Master Gardeners to host garden tours
The Beltrami County Master Gardeners will sponsor a tour of eight area gardens on July 22.
Tickets cost $10 and go on sale on Saturday. They are available on the sidewalk in front of MarketPlace Foods.
There be drawings for two gift certificates at the end of the tour from Country Greenhouse and Midway Garden Center. There is a limit of 200 tickets available. The Master Gardeners ask that no one bring children younger than 12 and there is no refund and no rain date.
"Even if it's just sort of raining, people will come anyway," said Linda Brew, tour coordinator.
Those participating in the tour can visit the gardens in any order using the map in the ticket/brochure. Master Gardeners will be on hand at each stop to describe the plantings and care of the various flowers, vegetables and shrubs in their gardens. Many of the gardeners also enjoys adding statuary, birdhouses and other accents to their gardens. Several also cultivate themed gardens.
The tour includes the following gardens:
E Helenruth Schuette, 126 Woods Bluff Road N.W. She gardens on clay using raised beds for vegetables, herbs and perennials. Her gardens feature a mix of shade- and sun-loving perennials.
E Karen and Jim Mergens, 120 Island View Drive N.W. The Mergens grow a wide variety of perennials. They also are into the second year of a lakeshore restoration project.
E Cheryl and Bill Harms, 13818 Turtle Lake Turnpike N.W. This couple's gardens feature extensive vegetable gardens, herb gardens and small fruits and apple trees. They also cultivate sun and shade gardens and showcase hostas.
E Neilson Place: a Public Garden, north side of the 1000 block of Anne Street Northwest, east of North Country regional Hospital. Neilson Place features a unique rock garden with collectors' stones intermingled with sun-loving perennials and aromatic plants near the walkway.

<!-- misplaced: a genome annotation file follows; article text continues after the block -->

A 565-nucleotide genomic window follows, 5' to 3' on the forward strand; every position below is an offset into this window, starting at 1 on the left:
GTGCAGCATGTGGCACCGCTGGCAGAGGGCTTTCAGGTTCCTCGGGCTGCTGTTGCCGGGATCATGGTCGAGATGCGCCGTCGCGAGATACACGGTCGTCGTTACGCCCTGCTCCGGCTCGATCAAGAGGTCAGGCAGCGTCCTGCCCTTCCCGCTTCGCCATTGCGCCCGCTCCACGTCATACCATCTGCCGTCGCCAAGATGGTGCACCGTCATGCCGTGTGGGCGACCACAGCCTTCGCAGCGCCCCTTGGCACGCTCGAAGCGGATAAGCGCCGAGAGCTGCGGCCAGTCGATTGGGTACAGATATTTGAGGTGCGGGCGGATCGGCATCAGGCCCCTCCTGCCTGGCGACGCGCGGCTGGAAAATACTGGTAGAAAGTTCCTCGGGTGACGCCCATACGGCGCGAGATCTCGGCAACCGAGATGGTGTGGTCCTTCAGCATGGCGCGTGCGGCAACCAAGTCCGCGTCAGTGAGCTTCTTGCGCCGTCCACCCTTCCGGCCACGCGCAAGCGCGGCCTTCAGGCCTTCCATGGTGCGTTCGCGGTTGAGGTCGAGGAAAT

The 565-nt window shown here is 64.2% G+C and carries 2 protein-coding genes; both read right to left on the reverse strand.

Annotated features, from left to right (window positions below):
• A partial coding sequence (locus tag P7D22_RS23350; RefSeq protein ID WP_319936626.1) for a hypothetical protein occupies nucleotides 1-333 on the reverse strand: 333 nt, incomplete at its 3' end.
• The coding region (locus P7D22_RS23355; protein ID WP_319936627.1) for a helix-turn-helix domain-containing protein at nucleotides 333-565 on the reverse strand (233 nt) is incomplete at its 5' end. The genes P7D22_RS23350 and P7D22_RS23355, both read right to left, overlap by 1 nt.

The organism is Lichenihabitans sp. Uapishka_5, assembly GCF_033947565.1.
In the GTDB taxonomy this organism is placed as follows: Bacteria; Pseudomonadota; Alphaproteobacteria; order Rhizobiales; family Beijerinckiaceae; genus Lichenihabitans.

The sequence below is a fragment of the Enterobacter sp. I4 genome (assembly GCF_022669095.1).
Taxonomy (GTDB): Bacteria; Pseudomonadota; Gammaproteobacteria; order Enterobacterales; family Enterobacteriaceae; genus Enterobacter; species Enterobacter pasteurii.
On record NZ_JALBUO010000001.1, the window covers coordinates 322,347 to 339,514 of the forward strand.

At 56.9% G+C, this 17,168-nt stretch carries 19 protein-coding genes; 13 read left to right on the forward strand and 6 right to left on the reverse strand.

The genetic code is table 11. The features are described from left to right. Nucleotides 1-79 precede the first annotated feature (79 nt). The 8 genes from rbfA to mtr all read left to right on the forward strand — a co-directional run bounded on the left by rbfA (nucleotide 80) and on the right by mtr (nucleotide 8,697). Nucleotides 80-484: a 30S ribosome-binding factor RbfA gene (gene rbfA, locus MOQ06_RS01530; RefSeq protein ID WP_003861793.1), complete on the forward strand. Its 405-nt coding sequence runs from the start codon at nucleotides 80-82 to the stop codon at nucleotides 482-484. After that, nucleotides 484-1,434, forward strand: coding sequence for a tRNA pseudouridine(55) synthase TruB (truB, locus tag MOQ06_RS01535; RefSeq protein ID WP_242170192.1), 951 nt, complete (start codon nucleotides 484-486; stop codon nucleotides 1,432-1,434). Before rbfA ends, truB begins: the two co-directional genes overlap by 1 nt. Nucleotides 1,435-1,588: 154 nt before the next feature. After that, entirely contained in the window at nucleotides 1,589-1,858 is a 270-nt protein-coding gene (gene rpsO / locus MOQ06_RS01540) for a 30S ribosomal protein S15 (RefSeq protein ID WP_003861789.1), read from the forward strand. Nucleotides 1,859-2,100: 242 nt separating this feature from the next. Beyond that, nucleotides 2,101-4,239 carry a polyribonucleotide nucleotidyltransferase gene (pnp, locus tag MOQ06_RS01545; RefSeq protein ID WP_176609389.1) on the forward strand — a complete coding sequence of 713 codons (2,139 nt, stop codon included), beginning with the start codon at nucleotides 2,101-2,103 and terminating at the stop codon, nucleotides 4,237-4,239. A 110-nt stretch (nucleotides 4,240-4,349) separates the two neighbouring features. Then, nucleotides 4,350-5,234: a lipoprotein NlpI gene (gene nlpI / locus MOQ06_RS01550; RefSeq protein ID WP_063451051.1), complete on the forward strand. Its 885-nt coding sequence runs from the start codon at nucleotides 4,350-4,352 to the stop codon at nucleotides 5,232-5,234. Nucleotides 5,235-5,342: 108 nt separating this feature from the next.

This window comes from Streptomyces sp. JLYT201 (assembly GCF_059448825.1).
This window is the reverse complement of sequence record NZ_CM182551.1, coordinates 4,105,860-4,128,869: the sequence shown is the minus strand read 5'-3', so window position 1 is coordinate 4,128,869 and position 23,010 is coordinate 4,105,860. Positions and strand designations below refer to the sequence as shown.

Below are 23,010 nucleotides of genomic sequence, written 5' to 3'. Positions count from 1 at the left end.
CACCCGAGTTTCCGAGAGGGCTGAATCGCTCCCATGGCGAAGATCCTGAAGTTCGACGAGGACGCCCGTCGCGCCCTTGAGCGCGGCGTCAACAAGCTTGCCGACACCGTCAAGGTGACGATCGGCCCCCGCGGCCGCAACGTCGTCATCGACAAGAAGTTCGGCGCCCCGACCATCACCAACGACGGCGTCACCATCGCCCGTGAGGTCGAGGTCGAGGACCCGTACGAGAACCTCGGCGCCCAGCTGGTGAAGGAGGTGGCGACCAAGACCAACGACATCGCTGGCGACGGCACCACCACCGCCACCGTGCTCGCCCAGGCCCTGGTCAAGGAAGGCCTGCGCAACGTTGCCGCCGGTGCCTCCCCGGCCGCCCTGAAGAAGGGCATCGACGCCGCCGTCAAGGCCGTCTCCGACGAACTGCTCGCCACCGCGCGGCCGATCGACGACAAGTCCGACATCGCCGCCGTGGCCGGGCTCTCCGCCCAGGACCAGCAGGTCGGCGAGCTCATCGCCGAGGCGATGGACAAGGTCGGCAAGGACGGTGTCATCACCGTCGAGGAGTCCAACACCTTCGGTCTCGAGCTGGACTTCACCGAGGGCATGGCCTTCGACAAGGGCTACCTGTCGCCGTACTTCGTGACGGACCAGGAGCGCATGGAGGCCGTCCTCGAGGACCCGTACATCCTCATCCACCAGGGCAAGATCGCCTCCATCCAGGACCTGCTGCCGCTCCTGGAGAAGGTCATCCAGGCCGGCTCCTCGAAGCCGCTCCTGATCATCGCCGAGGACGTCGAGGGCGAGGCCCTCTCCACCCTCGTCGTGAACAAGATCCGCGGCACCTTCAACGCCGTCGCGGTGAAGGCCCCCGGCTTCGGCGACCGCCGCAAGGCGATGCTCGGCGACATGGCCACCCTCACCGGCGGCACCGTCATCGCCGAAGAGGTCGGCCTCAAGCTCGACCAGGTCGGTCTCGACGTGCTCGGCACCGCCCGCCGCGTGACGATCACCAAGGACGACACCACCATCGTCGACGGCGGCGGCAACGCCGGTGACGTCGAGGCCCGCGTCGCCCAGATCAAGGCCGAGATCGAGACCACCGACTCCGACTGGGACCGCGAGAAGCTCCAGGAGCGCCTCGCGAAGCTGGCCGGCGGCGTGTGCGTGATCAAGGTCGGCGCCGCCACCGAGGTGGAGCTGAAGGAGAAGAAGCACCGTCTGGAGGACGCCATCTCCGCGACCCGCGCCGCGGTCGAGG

E Connie and Michael McDaniel, 8730 N. Grace Lake Road S.E. The McDaniels gardens are an elaborate mix of perennials and herbs. They feature a shady woodland garden and whimsical ornaments. They will provide a history of herbs and their medicinal properties.
E Linda Tenneson, 3307 St. Onge Drive N.E. Tenneson struggles with deer depredation and uses various kinds of fencing to protect roses, perennials, annuals and young trees from deer browsing.
E Betty and Ted Magnan, 3465 Riverside Drive N.E. Set on the bank of the Mississippi River near the Lake Bemidji outlet, the Magnans' gardens feature a variety of themes. There is a garden dedicated to their grandchildren with stepping stones imprinted with the little hands and feet among the colorful perennials and annuals. Betty said the grandchildren like to compare how they have grown with the prints. The garden also features statues of angels to symbolically protect the children.
There is a Peace Garden with a peace pole -- "Let there be peace on earth" -- in English, Ojibwe, Croatian and Aramaic.
The Magnans also covered what had been a swimming pool to make a patio and gazebo.
E Sherry and Dave Kloha, 3465 Riverside Drive N.E. The Klohas are the Magnans' next-door neighbors, so their garden is accessed through a rustic gate between the two properties. The Klohas' gardens are both near the house and at the roadside with perennials, annuals and vegetables.